Online communication like Facebook, Gmail, Outlook, and so on, have taken to automatically encrypting their services. SSL is usually enabled by default, and it has much more to do with protecting our data from hackers than it has to do with frustrating law enforcement. These companies would already be willing to comply with law enforcement if pressed for the data, but it seems that the application process is too complicated for the Attorney General, and the Attorney General wants ISPs to essentially carry out man-in-the-middle attacks and force users to hand over their catalog of passwords upon request.

Terrorists are trolling law enforcement by being secretive, and someone in the police force has tattled to the Attorney General. Maybe they can prosecute them under anti-internet bullying laws?

The Attorney General believes that obtaining a court order to search your digital property is too difficult, resource wasting and time consuming. Which is true since, as the report details, some 319,000 authorizations for snooping were made in Australia over the 2012-2013 financial year. If they had to obtain a warrant for each and every act of invading someone's privacy, it would flood the courts.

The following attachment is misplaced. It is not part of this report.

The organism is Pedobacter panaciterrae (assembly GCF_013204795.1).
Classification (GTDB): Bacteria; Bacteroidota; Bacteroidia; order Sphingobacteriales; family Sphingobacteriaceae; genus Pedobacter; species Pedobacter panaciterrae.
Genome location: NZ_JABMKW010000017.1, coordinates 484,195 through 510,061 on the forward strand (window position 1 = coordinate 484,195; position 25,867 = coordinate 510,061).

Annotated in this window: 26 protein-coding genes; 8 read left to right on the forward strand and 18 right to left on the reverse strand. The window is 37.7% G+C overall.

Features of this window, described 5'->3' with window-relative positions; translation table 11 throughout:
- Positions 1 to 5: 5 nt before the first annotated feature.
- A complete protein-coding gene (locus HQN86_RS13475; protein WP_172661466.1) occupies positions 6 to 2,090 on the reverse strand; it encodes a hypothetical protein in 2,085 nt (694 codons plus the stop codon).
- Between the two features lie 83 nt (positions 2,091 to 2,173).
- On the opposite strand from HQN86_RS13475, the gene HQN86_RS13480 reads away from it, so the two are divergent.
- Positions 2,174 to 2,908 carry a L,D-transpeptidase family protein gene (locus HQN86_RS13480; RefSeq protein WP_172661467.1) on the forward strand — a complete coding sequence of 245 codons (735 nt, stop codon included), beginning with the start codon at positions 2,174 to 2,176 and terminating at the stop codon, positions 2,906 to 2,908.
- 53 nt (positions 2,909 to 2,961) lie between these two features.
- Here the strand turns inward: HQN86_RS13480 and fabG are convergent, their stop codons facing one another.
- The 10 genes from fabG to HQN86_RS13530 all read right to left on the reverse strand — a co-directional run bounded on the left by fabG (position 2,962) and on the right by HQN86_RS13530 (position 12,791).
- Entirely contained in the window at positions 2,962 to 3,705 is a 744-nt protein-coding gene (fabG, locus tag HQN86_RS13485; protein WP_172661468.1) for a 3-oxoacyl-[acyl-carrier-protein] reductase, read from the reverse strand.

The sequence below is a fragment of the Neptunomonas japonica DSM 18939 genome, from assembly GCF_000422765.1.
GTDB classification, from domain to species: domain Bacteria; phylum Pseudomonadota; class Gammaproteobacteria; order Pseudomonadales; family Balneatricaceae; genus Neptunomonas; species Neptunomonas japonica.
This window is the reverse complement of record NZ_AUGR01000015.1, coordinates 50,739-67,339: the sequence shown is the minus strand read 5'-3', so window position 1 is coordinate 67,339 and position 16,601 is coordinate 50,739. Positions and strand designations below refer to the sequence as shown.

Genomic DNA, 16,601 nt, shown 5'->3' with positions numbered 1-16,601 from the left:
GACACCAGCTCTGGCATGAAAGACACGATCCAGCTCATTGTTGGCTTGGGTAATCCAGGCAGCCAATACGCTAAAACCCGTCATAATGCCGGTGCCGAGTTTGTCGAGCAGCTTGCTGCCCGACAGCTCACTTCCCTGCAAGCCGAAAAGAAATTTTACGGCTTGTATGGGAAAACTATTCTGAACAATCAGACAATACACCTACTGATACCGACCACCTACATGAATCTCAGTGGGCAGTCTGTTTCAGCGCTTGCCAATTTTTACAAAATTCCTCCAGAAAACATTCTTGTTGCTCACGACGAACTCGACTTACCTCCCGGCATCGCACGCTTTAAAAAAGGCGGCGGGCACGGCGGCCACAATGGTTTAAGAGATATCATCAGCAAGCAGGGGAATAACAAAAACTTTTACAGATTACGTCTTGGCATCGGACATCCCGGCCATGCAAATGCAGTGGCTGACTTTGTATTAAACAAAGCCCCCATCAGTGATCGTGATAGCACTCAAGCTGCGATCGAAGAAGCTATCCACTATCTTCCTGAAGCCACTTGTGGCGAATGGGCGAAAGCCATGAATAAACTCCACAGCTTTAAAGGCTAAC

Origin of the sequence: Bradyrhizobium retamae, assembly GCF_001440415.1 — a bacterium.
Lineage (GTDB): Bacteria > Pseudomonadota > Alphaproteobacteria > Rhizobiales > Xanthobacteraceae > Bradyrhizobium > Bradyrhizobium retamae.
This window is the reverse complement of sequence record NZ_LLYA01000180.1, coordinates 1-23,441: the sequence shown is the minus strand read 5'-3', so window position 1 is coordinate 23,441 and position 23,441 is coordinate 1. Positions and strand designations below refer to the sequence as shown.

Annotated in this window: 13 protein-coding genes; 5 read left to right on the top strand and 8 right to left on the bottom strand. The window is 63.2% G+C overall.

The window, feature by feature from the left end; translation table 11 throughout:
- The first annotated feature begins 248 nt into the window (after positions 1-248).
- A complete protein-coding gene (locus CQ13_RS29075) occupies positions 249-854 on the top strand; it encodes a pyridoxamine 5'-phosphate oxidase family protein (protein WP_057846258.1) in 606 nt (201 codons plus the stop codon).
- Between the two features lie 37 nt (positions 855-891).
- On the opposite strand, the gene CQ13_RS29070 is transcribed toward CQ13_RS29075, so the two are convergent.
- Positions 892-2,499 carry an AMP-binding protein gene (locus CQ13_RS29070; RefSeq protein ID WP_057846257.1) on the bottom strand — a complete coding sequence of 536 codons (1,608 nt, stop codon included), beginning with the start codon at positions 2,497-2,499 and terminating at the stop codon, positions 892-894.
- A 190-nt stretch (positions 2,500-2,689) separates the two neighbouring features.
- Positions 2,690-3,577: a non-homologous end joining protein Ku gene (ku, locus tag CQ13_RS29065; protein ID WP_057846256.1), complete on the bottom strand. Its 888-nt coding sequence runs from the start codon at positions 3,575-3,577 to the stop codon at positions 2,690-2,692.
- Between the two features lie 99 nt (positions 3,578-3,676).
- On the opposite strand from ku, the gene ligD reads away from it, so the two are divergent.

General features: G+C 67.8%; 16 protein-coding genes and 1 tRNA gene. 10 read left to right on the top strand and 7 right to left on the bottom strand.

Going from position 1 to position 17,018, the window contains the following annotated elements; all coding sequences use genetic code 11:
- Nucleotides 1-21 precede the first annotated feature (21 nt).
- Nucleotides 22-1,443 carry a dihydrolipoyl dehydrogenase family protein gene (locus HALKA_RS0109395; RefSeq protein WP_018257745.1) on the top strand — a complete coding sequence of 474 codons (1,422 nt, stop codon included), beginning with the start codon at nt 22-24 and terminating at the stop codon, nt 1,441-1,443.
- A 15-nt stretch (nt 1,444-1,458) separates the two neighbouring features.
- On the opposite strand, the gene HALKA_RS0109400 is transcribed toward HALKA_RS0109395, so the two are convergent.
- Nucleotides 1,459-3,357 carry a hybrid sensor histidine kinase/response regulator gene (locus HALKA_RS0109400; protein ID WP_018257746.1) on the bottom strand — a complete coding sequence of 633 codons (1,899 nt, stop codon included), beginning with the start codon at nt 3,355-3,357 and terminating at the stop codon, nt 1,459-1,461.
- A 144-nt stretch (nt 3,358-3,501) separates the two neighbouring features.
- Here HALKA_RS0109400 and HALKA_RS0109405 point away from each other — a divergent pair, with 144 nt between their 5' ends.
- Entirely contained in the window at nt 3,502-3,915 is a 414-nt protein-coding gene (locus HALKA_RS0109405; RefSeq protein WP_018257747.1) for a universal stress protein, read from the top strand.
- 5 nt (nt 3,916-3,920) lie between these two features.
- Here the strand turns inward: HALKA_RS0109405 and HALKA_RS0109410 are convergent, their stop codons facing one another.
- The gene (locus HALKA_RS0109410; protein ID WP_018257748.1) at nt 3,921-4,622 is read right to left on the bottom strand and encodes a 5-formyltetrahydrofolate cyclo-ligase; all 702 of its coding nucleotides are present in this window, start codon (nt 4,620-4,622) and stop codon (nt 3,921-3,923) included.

Here is a better solution: start limiting your requests for data. What's next? People should stop having curtains in their homes so that police could more effectively take a peek when they're walking past? Damn it! they might find the uranium enrichment facilities and Al Qaeda terrorist camps everyone has in their living rooms! Imagine they decide to take a look in our backyard and find out about the weekly pedophile committee meetings!? Hell, maybe the government would have even needed to justify why they were spying on the Indonesian president!? The horror!